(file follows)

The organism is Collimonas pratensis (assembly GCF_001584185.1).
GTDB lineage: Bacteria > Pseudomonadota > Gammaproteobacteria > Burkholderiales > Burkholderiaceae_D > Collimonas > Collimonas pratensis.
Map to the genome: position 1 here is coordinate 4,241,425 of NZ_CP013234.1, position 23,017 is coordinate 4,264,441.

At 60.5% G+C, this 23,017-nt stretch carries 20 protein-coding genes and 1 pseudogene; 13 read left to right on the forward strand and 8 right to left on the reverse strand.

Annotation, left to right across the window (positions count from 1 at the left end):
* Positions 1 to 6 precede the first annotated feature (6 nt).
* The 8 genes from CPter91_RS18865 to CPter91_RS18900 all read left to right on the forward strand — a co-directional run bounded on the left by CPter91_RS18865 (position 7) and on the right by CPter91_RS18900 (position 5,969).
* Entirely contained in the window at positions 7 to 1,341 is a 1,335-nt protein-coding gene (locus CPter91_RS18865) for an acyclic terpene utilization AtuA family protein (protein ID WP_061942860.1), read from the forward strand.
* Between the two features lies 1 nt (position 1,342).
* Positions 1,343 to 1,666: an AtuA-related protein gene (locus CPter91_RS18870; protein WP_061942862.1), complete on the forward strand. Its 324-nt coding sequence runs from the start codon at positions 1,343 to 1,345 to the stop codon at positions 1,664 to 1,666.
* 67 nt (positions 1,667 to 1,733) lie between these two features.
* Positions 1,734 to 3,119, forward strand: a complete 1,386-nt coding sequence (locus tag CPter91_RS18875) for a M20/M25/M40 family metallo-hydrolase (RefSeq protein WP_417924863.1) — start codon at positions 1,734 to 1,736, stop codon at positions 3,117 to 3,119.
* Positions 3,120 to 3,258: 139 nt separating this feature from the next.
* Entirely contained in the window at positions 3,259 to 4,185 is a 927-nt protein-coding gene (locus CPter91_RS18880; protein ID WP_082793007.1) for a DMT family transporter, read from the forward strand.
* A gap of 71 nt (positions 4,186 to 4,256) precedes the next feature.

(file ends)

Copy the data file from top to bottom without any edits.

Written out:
The organism is Collimonas pratensis (assembly GCF_001584185.1).
GTDB lineage: Bacteria > Pseudomonadota > Gammaproteobacteria > Burkholderiales > Burkholderiaceae_D > Collimonas > Collimonas pratensis.
Map to the genome: position 1 here is coordinate 4,241,425 of NZ_CP013234.1, position 23,017 is coordinate 4,264,441.

At 60.5% G+C, this 23,017-nt stretch carries 20 protein-coding genes and 1 pseudogene; 13 read left to right on the forward strand and 8 right to left on the reverse strand.

Annotation, left to right across the window (positions count from 1 at the left end):
* Positions 1 to 6 precede the first annotated feature (6 nt).
* The 8 genes from CPter91_RS18865 to CPter91_RS18900 all read left to right on the forward strand — a co-directional run bounded on the left by CPter91_RS18865 (position 7) and on the right by CPter91_RS18900 (position 5,969).
* Entirely contained in the window at positions 7 to 1,341 is a 1,335-nt protein-coding gene (locus CPter91_RS18865) for an acyclic terpene utilization AtuA family protein (protein ID WP_061942860.1), read from the forward strand.
* Between the two features lies 1 nt (position 1,342).
* Positions 1,343 to 1,666: an AtuA-related protein gene (locus CPter91_RS18870; protein WP_061942862.1), complete on the forward strand. Its 324-nt coding sequence runs from the start codon at positions 1,343 to 1,345 to the stop codon at positions 1,664 to 1,666.
* 67 nt (positions 1,667 to 1,733) lie between these two features.
* Positions 1,734 to 3,119, forward strand: a complete 1,386-nt coding sequence (locus tag CPter91_RS18875) for a M20/M25/M40 family metallo-hydrolase (RefSeq protein WP_417924863.1) — start codon at positions 1,734 to 1,736, stop codon at positions 3,117 to 3,119.
* Positions 3,120 to 3,258: 139 nt separating this feature from the next.
* Entirely contained in the window at positions 3,259 to 4,185 is a 927-nt protein-coding gene (locus CPter91_RS18880; protein ID WP_082793007.1) for a DMT family transporter, read from the forward strand.
* A gap of 71 nt (positions 4,186 to 4,256) precedes the next feature.